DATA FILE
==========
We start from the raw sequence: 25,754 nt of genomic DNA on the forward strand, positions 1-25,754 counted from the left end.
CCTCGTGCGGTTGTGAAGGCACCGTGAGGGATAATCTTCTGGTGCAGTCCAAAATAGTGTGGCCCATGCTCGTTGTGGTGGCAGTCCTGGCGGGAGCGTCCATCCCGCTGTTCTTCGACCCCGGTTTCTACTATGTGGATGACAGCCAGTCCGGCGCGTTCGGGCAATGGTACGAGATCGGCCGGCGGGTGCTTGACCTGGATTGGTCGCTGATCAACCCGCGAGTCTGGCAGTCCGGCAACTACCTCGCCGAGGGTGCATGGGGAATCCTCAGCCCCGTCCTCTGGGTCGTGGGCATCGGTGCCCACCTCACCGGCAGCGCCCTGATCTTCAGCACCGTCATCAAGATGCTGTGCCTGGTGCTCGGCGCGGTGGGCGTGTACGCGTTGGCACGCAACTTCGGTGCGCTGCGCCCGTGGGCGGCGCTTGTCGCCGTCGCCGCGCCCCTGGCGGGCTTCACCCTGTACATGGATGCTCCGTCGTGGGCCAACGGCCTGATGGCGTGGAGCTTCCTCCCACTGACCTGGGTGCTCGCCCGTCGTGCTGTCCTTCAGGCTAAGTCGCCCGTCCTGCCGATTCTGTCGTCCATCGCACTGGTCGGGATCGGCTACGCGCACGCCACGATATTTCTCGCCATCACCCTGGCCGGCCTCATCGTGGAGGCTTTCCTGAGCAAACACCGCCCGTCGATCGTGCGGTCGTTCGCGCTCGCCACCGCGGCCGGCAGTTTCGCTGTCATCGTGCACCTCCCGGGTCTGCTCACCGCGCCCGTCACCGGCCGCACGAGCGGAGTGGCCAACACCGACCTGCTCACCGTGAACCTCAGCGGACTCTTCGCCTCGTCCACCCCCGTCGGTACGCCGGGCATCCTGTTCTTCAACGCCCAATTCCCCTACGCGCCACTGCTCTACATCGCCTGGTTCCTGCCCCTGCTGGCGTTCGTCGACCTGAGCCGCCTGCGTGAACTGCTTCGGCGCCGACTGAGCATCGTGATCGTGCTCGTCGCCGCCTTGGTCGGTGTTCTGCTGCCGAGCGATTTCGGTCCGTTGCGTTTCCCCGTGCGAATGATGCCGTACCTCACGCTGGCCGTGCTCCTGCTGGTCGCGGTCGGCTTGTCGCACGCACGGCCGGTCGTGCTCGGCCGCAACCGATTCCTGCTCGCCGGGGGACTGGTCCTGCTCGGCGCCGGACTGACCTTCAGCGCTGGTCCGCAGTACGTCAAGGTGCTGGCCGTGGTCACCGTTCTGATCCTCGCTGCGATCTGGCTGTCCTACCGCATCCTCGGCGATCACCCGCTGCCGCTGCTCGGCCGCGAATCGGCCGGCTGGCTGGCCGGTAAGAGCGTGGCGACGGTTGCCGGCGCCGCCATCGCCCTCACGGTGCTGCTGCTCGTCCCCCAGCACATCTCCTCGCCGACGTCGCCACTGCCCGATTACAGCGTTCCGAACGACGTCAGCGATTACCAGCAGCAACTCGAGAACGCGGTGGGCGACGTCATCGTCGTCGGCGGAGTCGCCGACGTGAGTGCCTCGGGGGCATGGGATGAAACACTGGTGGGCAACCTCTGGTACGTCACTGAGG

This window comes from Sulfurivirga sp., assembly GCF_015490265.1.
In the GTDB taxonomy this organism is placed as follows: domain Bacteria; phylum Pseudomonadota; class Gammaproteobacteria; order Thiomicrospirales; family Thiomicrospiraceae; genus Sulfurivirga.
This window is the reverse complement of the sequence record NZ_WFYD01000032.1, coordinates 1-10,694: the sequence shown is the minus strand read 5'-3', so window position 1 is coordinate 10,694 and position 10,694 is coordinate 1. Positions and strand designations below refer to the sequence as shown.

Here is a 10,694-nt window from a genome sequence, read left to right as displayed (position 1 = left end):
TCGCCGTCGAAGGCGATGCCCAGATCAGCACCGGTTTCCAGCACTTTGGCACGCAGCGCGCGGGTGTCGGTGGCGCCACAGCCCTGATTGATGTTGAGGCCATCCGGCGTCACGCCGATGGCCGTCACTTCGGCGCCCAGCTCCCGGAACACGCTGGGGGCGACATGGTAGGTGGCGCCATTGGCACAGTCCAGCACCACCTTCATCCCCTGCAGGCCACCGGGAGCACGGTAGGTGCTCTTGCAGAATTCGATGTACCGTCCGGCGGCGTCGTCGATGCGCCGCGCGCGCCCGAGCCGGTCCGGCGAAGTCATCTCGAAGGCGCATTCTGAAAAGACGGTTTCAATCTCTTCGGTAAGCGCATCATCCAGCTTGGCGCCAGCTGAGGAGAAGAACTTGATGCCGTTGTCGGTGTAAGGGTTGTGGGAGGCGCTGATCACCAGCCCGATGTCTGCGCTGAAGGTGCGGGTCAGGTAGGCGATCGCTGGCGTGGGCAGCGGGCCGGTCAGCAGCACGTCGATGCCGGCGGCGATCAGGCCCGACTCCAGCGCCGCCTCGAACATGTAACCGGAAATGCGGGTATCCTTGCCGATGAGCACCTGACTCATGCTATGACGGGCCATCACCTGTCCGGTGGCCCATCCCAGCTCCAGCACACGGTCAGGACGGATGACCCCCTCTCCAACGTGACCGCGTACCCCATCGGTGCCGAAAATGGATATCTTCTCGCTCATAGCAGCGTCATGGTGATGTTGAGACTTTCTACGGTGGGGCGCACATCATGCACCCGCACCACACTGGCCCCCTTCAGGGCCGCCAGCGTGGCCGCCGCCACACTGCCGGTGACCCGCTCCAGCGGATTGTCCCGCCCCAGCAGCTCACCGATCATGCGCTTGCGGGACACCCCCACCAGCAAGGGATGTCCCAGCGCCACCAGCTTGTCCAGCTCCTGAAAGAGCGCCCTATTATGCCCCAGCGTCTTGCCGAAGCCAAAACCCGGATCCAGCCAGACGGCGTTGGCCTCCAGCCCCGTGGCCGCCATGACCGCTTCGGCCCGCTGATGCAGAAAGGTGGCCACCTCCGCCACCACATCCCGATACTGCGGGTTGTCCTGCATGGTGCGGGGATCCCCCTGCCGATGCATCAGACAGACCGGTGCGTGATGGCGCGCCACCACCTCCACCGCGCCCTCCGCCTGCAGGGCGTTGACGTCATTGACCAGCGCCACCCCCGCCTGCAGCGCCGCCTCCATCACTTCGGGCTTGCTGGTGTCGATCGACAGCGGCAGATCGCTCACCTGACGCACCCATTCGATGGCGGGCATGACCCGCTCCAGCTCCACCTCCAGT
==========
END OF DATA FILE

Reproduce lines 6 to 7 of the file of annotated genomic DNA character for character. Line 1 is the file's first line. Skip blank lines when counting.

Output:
Here is a 10,694-nt window from a genome sequence, read left to right as displayed (position 1 = left end):
TCGCCGTCGAAGGCGATGCCCAGATCAGCACCGGTTTCCAGCACTTTGGCACGCAGCGCGCGGGTGTCGGTGGCGCCACAGCCCTGATTGATGTTGAGGCCATCCGGCGTCACGCCGATGGCCGTCACTTCGGCGCCCAGCTCCCGGAACACGCTGGGGGCGACATGGTAGGTGGCGCCATTGGCACAGTCCAGCACCACCTTCATCCCCTGCAGGCCACCGGGAGCACGGTAGGTGCTCTTGCAGAATTCGATGTACCGTCCGGCGGCGTCGTCGATGCGCCGCGCGCGCCCGAGCCGGTCCGGCGAAGTCATCTCGAAGGCGCATTCTGAAAAGACGGTTTCAATCTCTTCGGTAAGCGCATCATCCAGCTTGGCGCCAGCTGAGGAGAAGAACTTGATGCCGTTGTCGGTGTAAGGGTTGTGGGAGGCGCTGATCACCAGCCCGATGTCTGCGCTGAAGGTGCGGGTCAGGTAGGCGATCGCTGGCGTGGGCAGCGGGCCGGTCAGCAGCACGTCGATGCCGGCGGCGATCAGGCCCGACTCCAGCGCCGCCTCGAACATGTAACCGGAAATGCGGGTATCCTTGCCGATGAGCACCTGACTCATGCTATGACGGGCCATCACCTGTCCGGTGGCCCATCCCAGCTCCAGCACACGGTCAGGACGGATGACCCCCTCTCCAACGTGACCGCGTACCCCATCGGTGCCGAAAATGGATATCTTCTCGCTCATAGCAGCGTCATGGTGATGTTGAGACTTTCTACGGTGGGGCGCACATCATGCACCCGCACCACACTGGCCCCCTTCAGGGCCGCCAGCGTGGCCGCCGCCACACTGCCGGTGACCCGCTCCAGCGGATTGTCCCGCCCCAGCAGCTCACCGATCATGCGCTTGCGGGACACCCCCACCAGCAAGGGATGTCCCAGCGCCACCAGCTTGTCCAGCTCCTGAAAGAGCGCCCTATTATGCCCCAGCGTCTTGCCGAAGCCAAAACCCGGATCCAGCCAGACGGCGTTGGCCTCCAGCCCCGTGGCCGCCATGACCGCTTCGGCCCGCTGATGCAGAAAGGTGGCCACCTCCGCCACCACATCCCGATACTGCGGGTTGTCCTGCATGGTGCGGGGATCCCCCTGCCGATGCATCAGACAGACCGGTGCGTGATGGCGCGCCACCACCTCCACCGCGCCCTCCGCCTGCAGGGCGTTGACGTCATTGACCAGCGCCACCCCCGCCTGCAGCGCCGCCTCCATCACTTCGGGCTTGCTGGTGTCGATCGACAGCGGCAGATCGCTCACCTGACGCACCCATTCGATGGCGGGCATGACCCGCTCCAGCTCCACCTCCAGT